Volume 18 • Issue 33 | Dec. 30 - Jan. 6, 2006

Talking Point

When Downtown couldn’t hear the train a comin’

By Wickham Boyle

Call this season what you will: Christmas, Hanukkah, the holidays, it is a time of unprecedented parties, travel and shopping. So when the transit strike hit it stopped many of these activities right in their tracks and we all hunkered down a little more than usual.

I normally ride my bike everywhere, so I was less daunted than others by the strike, but I still had to contend with other family and co-workers who were stuck, miserable and worried about both the plight of this city and their little piece of it.

When a city this big grinds to a halt we all seem to step into the fracas and work harder, we take up slack and everyone gets very creative. I saw rickshaws, Rollerblades, bikes, and I am sure if we had snow, there would have been an army of skiers. The cabs filled the streets and they were packed with strangers shoveling money over by the zoneful to the drivers. It seemed as if people were in better moods than normal, maybe it was the increased exercise, the time spent out in the cold winter sunshine or that feeling of uniting to overcome hardship. Whatever it was there was an air of actual holiday feeling, a sense that we were all in it together and many of the distinctions of race, economics or religion faded again into the giant glue that is being a New Yorker.

I feel a pride in our plucky nature combined with our generally publicized pugnacious side. I like those two characteristics as our zeitgeist Pluck and Pugnacious, a great boxing or Nascar name. New Yorkers pulled together; kids walked to school again, we ate at home cleaning out freezers and cupboards and friends slept over on fold-out beds. We listened for the rumble under the city, the noise that is sometimes annoying but now missed. The rumble of the subway train became a phantom limb for me.

As I crossed Varick St. at the Ghostbusters firehouse I paused to hear the whiney whistle and rumble on the tracks. There was a quick fantasy that the roar and shake returned, but for three days it was an aural mirage and I trudged west without my usual backdrop sound. And then it returned.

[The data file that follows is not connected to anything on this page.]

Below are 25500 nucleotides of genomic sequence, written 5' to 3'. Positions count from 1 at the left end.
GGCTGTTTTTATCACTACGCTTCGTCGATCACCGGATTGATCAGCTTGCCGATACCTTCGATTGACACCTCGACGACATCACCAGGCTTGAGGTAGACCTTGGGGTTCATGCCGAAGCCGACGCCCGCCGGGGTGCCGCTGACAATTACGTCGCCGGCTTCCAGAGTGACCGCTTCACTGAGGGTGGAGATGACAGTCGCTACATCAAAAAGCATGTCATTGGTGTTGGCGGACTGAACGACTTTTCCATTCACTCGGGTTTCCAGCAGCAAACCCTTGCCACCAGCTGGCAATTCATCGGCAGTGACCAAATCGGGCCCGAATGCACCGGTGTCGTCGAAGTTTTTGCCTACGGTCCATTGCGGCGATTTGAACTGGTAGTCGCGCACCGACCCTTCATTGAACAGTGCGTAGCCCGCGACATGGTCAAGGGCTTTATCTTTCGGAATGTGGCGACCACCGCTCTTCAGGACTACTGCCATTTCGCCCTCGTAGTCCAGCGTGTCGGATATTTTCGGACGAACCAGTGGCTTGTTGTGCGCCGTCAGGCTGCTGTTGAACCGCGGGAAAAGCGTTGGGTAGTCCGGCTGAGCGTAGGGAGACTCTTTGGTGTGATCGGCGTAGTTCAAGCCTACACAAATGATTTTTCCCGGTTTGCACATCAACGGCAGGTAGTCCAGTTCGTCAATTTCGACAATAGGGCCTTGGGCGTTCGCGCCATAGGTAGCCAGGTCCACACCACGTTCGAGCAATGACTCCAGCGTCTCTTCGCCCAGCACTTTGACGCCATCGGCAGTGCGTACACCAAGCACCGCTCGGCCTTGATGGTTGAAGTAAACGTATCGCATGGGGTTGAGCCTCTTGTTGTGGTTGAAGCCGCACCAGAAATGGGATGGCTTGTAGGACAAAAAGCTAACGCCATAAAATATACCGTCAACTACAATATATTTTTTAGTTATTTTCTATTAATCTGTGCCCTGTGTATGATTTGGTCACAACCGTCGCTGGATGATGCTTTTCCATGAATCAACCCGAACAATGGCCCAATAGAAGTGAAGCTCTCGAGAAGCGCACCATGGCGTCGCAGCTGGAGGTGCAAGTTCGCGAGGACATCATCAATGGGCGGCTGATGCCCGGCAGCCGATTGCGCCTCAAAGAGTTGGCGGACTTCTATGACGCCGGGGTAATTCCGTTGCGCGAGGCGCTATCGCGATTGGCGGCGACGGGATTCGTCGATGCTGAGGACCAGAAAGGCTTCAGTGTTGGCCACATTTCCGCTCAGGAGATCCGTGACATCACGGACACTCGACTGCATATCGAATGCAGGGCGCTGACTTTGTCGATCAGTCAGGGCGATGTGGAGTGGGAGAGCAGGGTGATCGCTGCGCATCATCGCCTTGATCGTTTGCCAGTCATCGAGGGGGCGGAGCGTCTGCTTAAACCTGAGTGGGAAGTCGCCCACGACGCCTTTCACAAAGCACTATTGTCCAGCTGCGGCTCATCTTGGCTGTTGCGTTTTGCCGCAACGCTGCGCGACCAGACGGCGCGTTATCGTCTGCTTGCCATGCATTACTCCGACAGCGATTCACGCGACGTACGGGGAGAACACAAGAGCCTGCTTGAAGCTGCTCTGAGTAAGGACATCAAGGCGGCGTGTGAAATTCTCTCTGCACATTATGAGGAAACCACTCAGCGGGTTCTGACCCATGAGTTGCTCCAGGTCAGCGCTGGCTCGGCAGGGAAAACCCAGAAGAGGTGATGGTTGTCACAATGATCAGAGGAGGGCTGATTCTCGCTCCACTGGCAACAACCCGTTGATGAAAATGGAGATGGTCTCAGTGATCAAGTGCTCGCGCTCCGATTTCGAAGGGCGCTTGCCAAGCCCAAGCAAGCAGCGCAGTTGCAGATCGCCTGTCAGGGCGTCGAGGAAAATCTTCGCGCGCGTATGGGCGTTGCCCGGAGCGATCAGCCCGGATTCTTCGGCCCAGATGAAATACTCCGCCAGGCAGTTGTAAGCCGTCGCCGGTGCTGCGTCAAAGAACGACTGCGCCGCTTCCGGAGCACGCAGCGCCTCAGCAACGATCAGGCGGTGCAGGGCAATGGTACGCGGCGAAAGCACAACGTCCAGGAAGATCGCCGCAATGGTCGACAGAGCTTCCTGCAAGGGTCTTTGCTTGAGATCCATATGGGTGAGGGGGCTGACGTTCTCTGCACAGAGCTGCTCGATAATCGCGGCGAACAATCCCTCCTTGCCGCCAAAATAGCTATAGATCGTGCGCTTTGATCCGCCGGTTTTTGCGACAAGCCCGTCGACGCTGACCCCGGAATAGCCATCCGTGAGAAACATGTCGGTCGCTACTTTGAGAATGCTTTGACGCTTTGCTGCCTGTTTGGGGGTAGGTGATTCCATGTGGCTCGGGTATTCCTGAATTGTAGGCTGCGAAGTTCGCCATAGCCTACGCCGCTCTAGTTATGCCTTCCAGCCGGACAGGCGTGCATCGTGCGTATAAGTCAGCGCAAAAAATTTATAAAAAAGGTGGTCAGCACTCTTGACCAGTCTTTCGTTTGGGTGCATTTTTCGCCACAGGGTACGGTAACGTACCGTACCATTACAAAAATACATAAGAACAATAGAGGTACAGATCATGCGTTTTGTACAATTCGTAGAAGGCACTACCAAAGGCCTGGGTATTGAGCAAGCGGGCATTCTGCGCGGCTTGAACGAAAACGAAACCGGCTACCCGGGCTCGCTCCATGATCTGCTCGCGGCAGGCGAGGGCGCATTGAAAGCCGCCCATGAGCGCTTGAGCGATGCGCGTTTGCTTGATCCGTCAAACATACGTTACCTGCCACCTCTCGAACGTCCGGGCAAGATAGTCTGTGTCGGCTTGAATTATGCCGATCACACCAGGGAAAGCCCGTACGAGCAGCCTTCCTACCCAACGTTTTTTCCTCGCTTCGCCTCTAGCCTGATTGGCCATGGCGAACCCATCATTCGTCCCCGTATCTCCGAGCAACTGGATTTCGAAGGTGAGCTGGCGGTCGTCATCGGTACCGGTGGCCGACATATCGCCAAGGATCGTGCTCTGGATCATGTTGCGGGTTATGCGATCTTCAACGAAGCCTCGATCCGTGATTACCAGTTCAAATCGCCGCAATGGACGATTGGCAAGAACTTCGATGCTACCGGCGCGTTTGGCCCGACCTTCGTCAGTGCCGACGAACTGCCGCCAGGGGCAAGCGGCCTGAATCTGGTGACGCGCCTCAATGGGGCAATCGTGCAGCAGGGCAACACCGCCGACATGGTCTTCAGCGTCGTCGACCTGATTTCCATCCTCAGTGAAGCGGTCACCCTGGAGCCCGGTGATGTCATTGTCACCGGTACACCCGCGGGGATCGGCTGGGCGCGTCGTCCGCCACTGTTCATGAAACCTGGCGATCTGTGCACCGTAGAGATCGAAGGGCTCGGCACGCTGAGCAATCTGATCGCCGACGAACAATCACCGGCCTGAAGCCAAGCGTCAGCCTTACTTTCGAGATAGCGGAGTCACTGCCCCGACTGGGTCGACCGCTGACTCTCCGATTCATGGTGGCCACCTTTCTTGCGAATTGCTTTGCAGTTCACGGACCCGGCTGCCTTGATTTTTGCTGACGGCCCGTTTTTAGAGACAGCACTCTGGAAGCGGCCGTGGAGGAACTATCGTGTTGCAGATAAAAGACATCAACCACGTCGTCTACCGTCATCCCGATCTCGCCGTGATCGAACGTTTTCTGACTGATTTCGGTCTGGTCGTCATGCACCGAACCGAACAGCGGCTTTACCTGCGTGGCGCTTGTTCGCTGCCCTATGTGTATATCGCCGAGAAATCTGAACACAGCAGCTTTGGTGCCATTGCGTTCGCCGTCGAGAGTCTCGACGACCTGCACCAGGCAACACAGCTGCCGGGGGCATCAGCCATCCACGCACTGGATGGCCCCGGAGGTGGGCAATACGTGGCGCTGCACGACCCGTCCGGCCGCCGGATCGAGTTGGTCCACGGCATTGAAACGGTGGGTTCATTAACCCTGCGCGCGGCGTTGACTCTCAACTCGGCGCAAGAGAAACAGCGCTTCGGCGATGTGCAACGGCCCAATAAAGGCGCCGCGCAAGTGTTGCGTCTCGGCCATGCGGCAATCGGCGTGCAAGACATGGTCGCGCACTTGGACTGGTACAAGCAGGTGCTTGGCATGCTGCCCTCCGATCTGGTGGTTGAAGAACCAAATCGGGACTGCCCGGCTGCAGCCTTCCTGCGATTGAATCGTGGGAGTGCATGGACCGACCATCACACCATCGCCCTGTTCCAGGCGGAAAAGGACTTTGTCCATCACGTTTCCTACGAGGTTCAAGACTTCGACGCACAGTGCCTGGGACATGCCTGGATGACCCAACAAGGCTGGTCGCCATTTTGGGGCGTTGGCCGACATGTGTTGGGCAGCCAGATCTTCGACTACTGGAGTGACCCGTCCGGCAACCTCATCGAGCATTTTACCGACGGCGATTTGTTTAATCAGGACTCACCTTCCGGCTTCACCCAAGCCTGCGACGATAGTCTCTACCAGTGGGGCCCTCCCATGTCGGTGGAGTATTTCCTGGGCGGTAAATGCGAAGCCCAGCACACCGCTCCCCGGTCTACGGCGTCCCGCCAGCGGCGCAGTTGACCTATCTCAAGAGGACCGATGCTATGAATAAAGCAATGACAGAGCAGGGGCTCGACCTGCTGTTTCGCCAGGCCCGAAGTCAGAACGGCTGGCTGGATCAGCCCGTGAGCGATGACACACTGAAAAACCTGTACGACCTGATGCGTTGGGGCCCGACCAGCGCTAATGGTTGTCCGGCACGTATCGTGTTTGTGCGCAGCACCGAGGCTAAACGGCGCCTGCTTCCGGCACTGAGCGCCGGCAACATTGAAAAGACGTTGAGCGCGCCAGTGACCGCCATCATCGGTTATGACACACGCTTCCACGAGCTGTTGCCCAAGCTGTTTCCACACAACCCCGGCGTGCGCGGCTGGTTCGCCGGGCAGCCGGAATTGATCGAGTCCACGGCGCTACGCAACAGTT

My daughter and I heard the announcement while we were shopping in the pantheon of New York City Downtown emporiums, the magnet of savvy foreign shoppers, the home of the real bargain: Century 21. We decided the hub might have fewer shoppers, and perhaps while the strike continued we might hear only five languages spoken in a half hour of shopping rather than the 25 we counted one holiday season. So we trotted, and biked down to finish our shopping.

We had a list, a simple one, so we wouldn’t be seduced by placemats, enormous plush bath towels or cashmere, silk and flannel. We made it through the bedding finding what we wanted and on into the men’s underwear, past the pajamas and we were ready to check out when the store announcer broke into the tape playing “I Saw Mommy Kissing Santa Claus.”

“Attention shoppers we have good news, the M.T.A. is going back to work and the trains will be running before you know it. So give yourself a hand for being so brave and coming to shop.” Applause broke out, packages dropped and a roar went up. He continued, “and give a giant applause to all the workers who made it here for the last three days. And since the trains will be running, buy an extra gift because you won’t have to walk home.” Another roar and then a tiny voice at my feet sighed, “Oh great, now there will be even more shoppers in here.” And then this worker bowed her head and resumed re-shelving the evergreen tree tea towel / potholder set. Okay I bought one.

I told my daughter we had witnessed an historic moment. Where were you for D-Day, the blackout or the moment they halted the transit strike? Well we were shopping; we were getting on with the business of life as New Yorkers who will not be unplugged by disaster or unrest. We work, we cook, we nurture, we shop and hell yes sometimes we are edgy but we know how to pull it all together when it counts.


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